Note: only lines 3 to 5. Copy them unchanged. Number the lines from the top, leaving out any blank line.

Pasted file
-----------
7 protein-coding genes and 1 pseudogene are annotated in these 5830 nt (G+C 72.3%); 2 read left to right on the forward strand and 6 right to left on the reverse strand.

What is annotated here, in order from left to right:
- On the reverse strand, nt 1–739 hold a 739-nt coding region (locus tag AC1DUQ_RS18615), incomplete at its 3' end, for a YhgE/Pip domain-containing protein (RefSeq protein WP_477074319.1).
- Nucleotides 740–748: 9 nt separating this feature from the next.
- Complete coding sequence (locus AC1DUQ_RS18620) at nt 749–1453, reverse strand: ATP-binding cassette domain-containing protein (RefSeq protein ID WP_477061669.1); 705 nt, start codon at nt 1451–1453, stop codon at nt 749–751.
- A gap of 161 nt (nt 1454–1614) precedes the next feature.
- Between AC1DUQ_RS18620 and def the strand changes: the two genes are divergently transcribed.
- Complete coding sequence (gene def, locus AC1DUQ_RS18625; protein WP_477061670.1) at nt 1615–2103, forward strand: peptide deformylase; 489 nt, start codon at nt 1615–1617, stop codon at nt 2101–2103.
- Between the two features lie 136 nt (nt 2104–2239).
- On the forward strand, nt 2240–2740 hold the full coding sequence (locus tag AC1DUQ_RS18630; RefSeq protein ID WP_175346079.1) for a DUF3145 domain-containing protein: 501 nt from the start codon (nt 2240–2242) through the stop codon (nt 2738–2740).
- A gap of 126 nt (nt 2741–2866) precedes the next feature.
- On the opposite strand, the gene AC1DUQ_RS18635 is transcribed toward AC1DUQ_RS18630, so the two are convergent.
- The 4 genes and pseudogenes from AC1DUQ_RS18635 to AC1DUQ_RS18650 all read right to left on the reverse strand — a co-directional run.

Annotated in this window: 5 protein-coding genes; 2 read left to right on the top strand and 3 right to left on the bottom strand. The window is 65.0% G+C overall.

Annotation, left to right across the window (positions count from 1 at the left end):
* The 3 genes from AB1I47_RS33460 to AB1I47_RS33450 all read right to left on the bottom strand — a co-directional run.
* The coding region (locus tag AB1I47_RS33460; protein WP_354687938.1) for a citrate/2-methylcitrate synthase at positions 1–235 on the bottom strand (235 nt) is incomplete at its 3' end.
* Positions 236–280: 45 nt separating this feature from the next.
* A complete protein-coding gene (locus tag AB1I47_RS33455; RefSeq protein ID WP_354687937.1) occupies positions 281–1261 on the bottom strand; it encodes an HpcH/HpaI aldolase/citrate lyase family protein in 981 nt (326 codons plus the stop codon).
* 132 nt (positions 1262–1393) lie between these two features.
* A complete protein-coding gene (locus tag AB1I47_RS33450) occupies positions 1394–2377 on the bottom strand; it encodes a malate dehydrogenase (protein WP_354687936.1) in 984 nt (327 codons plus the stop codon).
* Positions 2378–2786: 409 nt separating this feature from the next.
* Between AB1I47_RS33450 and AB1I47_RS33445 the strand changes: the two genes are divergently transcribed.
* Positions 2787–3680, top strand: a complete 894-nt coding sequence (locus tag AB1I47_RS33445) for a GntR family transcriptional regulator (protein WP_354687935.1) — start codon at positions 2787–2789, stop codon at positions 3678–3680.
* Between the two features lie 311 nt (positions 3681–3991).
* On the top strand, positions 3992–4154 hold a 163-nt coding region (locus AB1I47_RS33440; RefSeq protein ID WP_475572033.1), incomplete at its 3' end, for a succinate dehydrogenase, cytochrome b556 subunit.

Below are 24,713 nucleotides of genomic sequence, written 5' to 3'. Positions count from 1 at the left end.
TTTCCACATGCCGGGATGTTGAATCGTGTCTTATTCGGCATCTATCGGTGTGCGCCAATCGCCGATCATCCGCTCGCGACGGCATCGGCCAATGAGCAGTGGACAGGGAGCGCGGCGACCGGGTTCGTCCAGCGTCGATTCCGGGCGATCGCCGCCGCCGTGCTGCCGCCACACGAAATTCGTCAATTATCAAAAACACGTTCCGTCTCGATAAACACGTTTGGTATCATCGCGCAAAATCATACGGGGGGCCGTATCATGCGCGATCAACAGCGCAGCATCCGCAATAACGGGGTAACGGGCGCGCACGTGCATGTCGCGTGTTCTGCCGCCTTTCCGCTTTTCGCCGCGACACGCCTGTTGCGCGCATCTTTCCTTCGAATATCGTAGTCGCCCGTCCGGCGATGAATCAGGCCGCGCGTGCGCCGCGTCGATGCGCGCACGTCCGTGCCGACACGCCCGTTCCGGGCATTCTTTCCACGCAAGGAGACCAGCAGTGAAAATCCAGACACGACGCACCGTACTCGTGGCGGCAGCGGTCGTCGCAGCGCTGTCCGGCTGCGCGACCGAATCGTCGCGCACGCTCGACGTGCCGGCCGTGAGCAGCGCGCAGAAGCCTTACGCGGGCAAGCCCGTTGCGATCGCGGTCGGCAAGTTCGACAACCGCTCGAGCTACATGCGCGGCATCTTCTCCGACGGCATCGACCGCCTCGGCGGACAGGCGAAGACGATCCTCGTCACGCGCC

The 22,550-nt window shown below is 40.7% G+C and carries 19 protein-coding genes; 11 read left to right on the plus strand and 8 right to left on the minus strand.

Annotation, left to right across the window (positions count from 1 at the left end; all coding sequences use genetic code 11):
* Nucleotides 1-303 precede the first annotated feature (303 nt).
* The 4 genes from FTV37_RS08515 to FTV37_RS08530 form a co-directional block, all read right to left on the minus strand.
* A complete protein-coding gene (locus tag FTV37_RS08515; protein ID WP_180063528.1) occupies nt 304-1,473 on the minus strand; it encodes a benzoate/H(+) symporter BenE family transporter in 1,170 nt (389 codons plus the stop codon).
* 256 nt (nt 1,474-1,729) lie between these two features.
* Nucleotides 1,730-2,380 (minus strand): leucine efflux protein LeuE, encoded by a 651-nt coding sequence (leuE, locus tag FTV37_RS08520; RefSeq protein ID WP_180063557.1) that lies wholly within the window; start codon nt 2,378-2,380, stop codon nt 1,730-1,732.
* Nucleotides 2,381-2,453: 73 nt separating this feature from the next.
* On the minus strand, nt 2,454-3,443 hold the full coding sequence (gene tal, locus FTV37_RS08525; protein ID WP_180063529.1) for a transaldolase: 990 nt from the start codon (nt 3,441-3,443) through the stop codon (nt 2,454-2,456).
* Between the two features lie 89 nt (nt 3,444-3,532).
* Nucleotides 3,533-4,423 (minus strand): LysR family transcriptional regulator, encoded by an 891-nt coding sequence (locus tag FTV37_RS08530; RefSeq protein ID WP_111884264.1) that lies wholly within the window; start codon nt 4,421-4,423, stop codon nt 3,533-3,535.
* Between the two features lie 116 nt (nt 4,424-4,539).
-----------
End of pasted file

- On the reverse strand, nt 1–739 hold a 739-nt coding region (locus tag AC1DUQ_RS18615), incomplete at its 3' end, for a YhgE/Pip domain-containing protein (RefSeq protein WP_477074319.1).
- Nucleotides 740–748: 9 nt separating this feature from the next.
- Complete coding sequence (locus AC1DUQ_RS18620) at nt 749–1453, reverse strand: ATP-binding cassette domain-containing protein (RefSeq protein ID WP_477061669.1); 705 nt, start codon at nt 1451–1453, stop codon at nt 749–751.